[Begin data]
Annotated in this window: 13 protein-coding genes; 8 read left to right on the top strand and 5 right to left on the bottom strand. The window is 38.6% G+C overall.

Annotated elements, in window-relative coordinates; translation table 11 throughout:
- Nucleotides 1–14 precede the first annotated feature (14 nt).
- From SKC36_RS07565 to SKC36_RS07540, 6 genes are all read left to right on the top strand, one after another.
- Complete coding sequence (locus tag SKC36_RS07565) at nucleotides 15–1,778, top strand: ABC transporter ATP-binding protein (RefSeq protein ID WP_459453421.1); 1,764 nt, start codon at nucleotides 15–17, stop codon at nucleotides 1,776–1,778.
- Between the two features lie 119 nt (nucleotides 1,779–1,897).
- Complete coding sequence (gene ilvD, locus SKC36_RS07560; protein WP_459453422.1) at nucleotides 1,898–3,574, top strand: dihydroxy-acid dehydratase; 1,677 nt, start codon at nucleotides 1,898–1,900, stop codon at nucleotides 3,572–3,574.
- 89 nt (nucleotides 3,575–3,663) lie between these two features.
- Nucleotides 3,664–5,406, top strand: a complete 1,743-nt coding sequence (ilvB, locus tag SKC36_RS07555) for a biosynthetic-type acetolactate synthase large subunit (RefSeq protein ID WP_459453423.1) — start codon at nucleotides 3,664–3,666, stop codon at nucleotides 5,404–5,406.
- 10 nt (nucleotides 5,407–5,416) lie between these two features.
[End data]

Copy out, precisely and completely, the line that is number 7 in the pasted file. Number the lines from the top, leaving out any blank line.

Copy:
- Complete coding sequence (gene ilvD, locus SKC36_RS07560; protein WP_459453422.1) at nucleotides 1,898–3,574, top strand: dihydroxy-acid dehydratase; 1,677 nt, start codon at nucleotides 1,898–1,900, stop codon at nucleotides 3,572–3,574.